Showing posts with label cult films. Show all posts
Showing posts with label cult films. Show all posts

15 November 2013

Blu-Ray Review - Streets Of Fire (1984)

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Genre:
Action, Crime
Distributor:
Second Sight
Release Date:
18th November 2013 (UK)
Director:
Walter Hill
Cast:
Michael Paré, Diane Lane, Rick Moranis, Willem Dafoe
Buy:
Streets of Fire [Blu-ray]


Streets of Fire is directed by Walter Hill and is one of the most absurdly 80s films ever made. It was described as “ a rock n’ roll fantasy” in it’s marketing and I guess it is. It’s kind of like The Wanderers but as a dumb 80s action film with horrible musical numbers and none of the substance of The Wanderers. It was a mega flop but has grown to have a cult fan base so much an unofficial sequel was made.

The whole thing is set in this 80s drenched future that is partly 1950s which gives it an interesting aesthetic. The plot is basically this singer Ellen Aim (Diane Lane) gets kidnapped by the Bombers gang lead by Raven Shaddock (Willem Dafoe) and Tom Cody (Michael Paré) must rescue her. The musical numbers are wretchedly 80s that start and bookmark the film that really ruins the good comic book aesthetic of the rest of the film.

Walter Hill is a very fine director who made films like The Warriors, The Driver, Southern Comfort among others. Streets of Fire is certainly one of his lesser films and owes a lot to his previous film The Warriors. It lacks what made that film so good was your cared about the The Warriors gang and wanted them to get back to Coney Island but in this the performance by Michael Paré lacks any real humanity. The film however features a fun campy performance by Willem Dafoe as the main villain and a amusing cameo from the lead singer of seminal L.A punk band Fear Lee Ving as one of Dafoe’s main cronies.

Streets of Fire is perfectly watchable but Walter Hill has made numerous better films but it has a strange 80s charm at times which saves it from being a total disaster. It’s clear to see why it bombed though because it’s simply not that good and to off kilter at times for a mainstream audience. It was suppose to start a franchise but naturally that didn’t happen until recently with the unauthorized sequel with Paré reprising his role. Second Sight as usual has pull out all the stops with the bonus features including a feature length doc and the original EPK.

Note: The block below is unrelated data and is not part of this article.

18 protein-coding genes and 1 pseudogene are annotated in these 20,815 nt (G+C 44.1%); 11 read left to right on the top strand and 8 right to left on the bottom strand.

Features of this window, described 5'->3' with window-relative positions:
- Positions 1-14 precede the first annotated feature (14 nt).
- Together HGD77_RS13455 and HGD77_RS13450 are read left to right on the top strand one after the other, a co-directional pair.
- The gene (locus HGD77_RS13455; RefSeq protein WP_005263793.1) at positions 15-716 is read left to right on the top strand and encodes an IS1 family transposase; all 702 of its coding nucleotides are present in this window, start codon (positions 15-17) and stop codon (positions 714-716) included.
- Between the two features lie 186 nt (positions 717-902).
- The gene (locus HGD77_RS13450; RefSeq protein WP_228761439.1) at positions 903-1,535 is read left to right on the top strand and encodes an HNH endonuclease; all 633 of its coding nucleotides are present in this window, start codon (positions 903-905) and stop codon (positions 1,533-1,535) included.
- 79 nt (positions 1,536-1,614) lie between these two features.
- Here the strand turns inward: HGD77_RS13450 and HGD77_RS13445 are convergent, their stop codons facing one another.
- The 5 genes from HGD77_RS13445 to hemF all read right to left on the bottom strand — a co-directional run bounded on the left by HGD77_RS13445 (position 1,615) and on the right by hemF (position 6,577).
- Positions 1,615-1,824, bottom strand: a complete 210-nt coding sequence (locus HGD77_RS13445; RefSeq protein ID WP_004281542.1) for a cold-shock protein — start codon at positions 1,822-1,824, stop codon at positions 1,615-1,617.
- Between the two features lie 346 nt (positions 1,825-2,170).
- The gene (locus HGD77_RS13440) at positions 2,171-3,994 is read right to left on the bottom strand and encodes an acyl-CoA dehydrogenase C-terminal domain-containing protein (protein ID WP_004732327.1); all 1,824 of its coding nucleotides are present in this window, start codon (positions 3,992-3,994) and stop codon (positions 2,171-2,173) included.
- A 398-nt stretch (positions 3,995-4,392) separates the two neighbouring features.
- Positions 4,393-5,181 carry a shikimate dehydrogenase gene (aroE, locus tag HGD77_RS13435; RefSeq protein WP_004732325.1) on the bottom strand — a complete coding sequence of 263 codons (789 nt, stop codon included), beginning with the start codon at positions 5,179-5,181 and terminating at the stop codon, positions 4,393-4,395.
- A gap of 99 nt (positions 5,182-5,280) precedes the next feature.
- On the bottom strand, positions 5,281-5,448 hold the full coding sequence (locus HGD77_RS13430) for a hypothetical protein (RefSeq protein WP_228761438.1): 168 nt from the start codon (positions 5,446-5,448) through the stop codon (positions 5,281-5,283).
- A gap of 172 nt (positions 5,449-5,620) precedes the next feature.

★★★☆☆

Ian Schultz

13 August 2013

Don't Mess With Tony's Hair, Saturday Night Fever Coming Back To UK Cinemas September

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John Travolta is back as Tony Manero. The original uncut version of Saturday Night Fever will be lighting up dancefloors and illuminating screens nationwide on 24 September. It put the subculture of disco on the map and shot Travolta to Hollywood stardom, bringing him an Oscar-nomination in the process. The Bee Gee’s iconic soundtrack then became one of the most successful albums of all time and remains the only disco album to win Best Album of the Year at the Grammys.

This Cineworld Exclusive Special Presentation of the pop culture classic is back on the big screen across 78 cinemas for a one-day special.



"Would ya just watch the hair. Ya know, I work on my hair a long time and you hit it. He hits my hair" - Tony Manero

Every Saturday Tony puts on his wide collared shirt, flared trousers and platform shoes and heads out to the only place where he's seen as a god rather than some young punk. Away from the strobe lights and glitter ball though, Tony’s story as a Brooklyn paint store clerk becomes one of tragic disillusionment, violence and heartbreak. Highlighting issues of gang culture and racial tension, Saturday Night Fever remains a powerful and provocative tragedy that carries as much weight now as it did in 1977.

It is more than just a film that defined the music and fashion of a generation. It is a provocative urban tragedy that will attract audiences old and new upon its return to cinemas.

The Cineworld Exclusive Special Presentation of Paramount Pictures’ Saturday Night Fever screens nationwide for one-day only. So dust off the cobwebs, dig out the old suit , iron the that perfect crease up your trousers but if your too young get your dad's old suit as 24th September is the your body will move once again.

21 June 2013

Jack Hill's Foxy Brown / Spider Baby BluRay Review

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The fantastic Arrow Video has released 2 films by Jack Hill films Spider-Baby and Foxy Brown on blu-ray. Jack Hill has been by called “The Howard Hawks of exploitation filmmaking” by Quentin Tarantino. Jack Hill like many directors of his generation worked for Roger Corman in the 1960s he made such films for Roger as Pit Stop, The Big Doll House and the notorious The Terror (which Francis Ford Coppola directed bits of as well as Monte Hellman and even Jack Nicholson). Spider-Baby however was Jack Hill’s first real film but wasn’t released for years and was never properly released till the 80s/90s.